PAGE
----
15 Cookbooks from 2012 That Made Me Love Cooking More

updated May 2, 2019
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(Image credit: Apartment Therapy)

What a great year for cookbooks. Despite the almost daily release of a new culinary app, and despite the thousands of incredible online cooking resources [wink, wink] and the continuing explosion of cooking shows, people are still enamored of good old-fashioned cookbooks. In the end, most of us still want to spread a cookbook out on the kitchen counter, a rolling pin holding the binding open, grease splattering across recipes, and we also still want to curl up in bed, turning the pages and feeling the paperstock of a good cookbook. They line our bookshelves and top our refrigerators like art.

While I can name at least fifty outstanding cookbooks published this year, I don’t want to overwhelm you. So here are just fifteen that really stood out to me; books that reminded me of why I love to cook.

Lefebrvre is French chef in LA who runs a “restaurant event” called LudoBites. I have not eaten his food, but with this book on my shelf, I’m catching the Ludo bug. Recipes like Sushi-Rice Ice Cream and Ham Sandwich Soup are odd enough to put Ludo in the “out there” category but not so out there that the book is a museum piece, like The French Laundry Cookbook or Modernist Cuisine. He intends for the reader to actually make these dishes, and it’s more than possible. Once you start reading LudoBites it feels almost necessary to enter his world through your own kitchen.

(See our review of Ludo’s Squid Pad Thai here and a tour of his Los Angeles home kitchen here.)

Malgieri is a master baker. I trust everything he does. Previously he’s published books on cookies, cakes, chocolate and other baking topics, but this is his first bread book. I have at least a dozen books about baking bread and no, it’s not too much. Bread books are a breed of their own: the good ones aren’t just re-inventing classics, they are using the almost spiritual act of baking bread to teach the reader about how to relate to ingredients, to equipment, to the whole experience of cooking. And for that, I am grateful.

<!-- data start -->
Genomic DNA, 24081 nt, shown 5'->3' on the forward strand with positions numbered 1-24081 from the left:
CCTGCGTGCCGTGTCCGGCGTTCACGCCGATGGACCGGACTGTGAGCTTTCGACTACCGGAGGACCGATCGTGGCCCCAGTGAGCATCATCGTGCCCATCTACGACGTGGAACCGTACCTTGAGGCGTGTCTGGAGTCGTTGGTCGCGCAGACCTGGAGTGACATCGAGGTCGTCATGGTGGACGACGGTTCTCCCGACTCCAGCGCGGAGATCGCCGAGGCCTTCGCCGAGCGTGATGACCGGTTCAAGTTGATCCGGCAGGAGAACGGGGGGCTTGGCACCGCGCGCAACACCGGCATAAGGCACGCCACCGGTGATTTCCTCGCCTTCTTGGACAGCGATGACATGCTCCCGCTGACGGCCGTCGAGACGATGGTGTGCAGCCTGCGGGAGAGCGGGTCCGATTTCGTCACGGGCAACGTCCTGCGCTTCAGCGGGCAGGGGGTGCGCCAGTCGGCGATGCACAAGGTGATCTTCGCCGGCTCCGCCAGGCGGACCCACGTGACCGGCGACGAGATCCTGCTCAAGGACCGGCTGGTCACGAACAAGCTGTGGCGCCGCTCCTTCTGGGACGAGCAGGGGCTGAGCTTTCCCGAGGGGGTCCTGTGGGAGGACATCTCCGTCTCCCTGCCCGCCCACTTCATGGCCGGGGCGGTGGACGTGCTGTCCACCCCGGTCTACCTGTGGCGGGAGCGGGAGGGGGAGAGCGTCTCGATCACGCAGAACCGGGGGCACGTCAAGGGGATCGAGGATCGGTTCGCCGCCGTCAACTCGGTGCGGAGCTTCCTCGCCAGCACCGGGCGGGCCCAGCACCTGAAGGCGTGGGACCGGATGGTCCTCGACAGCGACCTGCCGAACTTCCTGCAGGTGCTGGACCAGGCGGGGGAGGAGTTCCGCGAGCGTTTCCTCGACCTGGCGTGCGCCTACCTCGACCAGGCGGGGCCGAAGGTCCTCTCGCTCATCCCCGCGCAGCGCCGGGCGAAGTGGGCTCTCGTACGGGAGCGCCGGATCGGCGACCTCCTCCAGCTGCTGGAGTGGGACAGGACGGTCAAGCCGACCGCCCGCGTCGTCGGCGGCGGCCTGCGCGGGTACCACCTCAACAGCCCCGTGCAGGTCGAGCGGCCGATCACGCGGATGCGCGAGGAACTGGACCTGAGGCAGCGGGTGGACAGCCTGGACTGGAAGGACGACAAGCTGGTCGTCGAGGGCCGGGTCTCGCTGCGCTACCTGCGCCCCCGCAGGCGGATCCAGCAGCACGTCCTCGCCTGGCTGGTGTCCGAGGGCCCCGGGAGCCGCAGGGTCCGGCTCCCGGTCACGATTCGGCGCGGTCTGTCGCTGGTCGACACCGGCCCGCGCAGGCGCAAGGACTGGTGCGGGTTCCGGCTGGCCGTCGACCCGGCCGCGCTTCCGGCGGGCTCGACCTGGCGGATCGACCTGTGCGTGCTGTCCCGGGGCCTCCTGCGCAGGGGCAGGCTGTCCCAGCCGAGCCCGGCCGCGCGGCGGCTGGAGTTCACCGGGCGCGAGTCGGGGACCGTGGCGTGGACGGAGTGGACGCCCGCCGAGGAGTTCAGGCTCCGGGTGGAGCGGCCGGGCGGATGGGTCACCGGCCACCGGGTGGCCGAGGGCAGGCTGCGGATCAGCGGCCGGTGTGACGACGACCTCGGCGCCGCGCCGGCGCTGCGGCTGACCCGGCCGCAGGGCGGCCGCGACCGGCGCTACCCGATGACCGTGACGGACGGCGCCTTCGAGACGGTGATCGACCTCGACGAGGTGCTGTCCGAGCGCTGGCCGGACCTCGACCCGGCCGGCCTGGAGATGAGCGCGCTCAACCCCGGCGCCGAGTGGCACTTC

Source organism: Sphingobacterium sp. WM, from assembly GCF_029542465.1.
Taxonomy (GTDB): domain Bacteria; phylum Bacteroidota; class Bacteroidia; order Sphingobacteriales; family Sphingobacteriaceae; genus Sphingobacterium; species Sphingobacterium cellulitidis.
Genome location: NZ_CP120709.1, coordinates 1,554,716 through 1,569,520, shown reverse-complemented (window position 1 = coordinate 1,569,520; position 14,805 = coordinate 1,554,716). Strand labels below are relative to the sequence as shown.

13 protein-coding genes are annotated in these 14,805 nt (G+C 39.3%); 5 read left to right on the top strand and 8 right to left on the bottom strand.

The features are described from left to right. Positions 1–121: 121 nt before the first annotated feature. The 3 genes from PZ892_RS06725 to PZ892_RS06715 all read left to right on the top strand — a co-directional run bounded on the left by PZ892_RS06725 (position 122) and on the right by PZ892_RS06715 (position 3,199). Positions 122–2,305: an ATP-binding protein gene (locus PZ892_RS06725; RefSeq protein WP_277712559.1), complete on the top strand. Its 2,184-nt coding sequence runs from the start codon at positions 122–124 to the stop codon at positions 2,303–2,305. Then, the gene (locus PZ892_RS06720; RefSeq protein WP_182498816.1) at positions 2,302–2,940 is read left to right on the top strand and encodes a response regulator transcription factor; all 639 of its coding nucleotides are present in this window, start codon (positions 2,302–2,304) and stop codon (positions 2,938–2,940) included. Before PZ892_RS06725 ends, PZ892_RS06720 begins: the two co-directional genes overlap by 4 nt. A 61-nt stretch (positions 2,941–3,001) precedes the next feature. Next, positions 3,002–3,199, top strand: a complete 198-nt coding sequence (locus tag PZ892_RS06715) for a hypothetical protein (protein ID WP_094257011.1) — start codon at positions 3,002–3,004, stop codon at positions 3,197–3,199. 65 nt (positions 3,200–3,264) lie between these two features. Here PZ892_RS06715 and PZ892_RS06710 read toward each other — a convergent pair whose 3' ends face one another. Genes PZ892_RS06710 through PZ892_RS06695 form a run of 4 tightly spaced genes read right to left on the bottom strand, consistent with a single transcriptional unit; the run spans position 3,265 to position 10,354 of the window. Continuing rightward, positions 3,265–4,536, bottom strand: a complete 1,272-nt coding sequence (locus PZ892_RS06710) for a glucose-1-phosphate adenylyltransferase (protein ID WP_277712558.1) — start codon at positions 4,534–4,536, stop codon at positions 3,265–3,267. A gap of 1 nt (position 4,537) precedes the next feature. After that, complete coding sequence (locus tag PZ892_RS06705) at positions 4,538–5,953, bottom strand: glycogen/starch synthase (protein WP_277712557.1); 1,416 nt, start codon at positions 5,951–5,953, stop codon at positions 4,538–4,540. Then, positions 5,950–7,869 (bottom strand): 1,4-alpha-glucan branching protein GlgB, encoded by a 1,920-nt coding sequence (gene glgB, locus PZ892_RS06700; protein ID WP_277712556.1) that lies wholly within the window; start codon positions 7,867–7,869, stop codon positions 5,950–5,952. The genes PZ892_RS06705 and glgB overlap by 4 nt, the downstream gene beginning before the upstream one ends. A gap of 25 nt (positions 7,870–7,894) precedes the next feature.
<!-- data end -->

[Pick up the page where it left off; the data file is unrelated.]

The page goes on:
(Image credit: Apartment Therapy)
Japanese Farm Food by Nancy Singleton Hachisu ($21.19)

Holding Japanese Farm Food, you feel you have something sacred in your hands with its Japanese silk spine. Opening it, you enter a world of Japanese cuisine not dominated by sushi and noodles, rather by attention to the earth and sea’s gifts and the provenance of every ingredient mentioned on its pages. With many recipes having only four or five ingredients, this is a wonderful book to begin with if you’ve never made Japanese food before. It will not overwhelm you. It will be completely authentic, quiet, nourishing, surprisingly simple, and more delicious than you would have imagined.

Of all people, I can attest to the wonders of online recipes – for searchability, comments and rate-ability, not to mention having millions in one place; the little metal box where we keep recipes has gone from something note-card sized to something tablet or notebook-sized. The mothership of them all is the Epicurious recipe archive. So why come out with a book? The editors culled the site’s 180,000 recipes to get the very best recipes; those four-forker recipes that had the highest rating, and those that the editors know readers visit again and again. This floppy, glossy cookbook is one to give to anyone who likes the sort of cookbook that has a little of everything, and all of it reliable.

I can’t say that CookFight wins for only for its humor – that would be denying credit for the work of the two accomplished and thoughtful cooks behind its pages, Kim Severson and Julia Moskin. Sure, it’s entertaining, but it has 125 really great recipes for dishes you actually want to make, collected from twelve spirited meal challenges where Moskin and Severson faced off, pitting each others’ kitchen strengths and styles against the other. The friendly banter between these two New York Times colleagues is a valuable reminder of the benefits of cooking that go beyond nutrition, budget and family bonding. Forget about all that, you know that by now. This is a book that will solidify your belief in how irreplaceable an experience it is to cook beside someone, to disagree, to flex your muscles, to laugh, and then to break bread.